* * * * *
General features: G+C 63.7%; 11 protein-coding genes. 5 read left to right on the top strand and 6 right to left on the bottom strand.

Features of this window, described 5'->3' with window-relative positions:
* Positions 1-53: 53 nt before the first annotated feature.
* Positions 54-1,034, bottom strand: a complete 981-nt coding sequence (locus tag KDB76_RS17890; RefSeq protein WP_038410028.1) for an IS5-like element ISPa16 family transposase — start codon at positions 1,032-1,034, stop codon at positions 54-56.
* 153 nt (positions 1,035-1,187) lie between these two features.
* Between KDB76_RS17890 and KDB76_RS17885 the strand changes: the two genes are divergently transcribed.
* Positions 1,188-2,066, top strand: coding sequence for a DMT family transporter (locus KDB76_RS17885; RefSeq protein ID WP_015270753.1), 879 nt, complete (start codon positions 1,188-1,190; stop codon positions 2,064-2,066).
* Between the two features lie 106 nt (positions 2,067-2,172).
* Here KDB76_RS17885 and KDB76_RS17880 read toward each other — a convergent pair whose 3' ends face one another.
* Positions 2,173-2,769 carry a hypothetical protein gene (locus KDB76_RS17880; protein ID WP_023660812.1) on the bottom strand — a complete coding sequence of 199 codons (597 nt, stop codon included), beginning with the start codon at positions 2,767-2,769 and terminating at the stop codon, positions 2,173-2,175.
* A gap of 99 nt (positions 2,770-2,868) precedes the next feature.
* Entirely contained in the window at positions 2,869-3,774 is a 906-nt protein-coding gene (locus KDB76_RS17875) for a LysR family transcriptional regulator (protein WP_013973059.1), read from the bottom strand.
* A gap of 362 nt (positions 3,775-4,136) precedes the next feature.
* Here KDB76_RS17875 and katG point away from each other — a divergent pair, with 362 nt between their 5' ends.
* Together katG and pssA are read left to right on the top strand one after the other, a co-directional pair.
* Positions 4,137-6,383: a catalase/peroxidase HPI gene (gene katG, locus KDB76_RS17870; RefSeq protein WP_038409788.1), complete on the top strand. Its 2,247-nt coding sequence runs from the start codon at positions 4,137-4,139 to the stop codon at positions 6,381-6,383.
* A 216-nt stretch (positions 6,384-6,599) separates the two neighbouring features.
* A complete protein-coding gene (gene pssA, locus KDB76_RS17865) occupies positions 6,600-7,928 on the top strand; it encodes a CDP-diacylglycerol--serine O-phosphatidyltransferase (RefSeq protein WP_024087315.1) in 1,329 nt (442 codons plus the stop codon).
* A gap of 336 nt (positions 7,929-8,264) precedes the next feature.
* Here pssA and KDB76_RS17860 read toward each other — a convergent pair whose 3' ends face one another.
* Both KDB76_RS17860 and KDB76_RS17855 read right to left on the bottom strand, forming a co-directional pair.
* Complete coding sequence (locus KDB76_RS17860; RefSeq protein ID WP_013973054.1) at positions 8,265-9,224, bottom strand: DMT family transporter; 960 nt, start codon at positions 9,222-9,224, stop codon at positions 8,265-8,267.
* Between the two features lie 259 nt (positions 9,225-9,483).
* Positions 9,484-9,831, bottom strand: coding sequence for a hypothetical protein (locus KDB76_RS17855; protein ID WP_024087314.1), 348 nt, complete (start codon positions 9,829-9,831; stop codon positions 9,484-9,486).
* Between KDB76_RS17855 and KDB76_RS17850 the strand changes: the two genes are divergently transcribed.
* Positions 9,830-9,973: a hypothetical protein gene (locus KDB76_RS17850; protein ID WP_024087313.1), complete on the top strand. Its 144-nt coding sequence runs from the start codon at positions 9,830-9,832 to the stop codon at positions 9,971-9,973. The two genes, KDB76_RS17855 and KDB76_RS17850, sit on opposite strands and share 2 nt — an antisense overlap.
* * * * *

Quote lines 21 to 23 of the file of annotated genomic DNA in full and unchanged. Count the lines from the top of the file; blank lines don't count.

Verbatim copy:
* Both KDB76_RS17860 and KDB76_RS17855 read right to left on the bottom strand, forming a co-directional pair.
* Complete coding sequence (locus KDB76_RS17860; RefSeq protein ID WP_013973054.1) at positions 8,265-9,224, bottom strand: DMT family transporter; 960 nt, start codon at positions 9,222-9,224, stop codon at positions 8,265-8,267.
* Between the two features lie 259 nt (positions 9,225-9,483).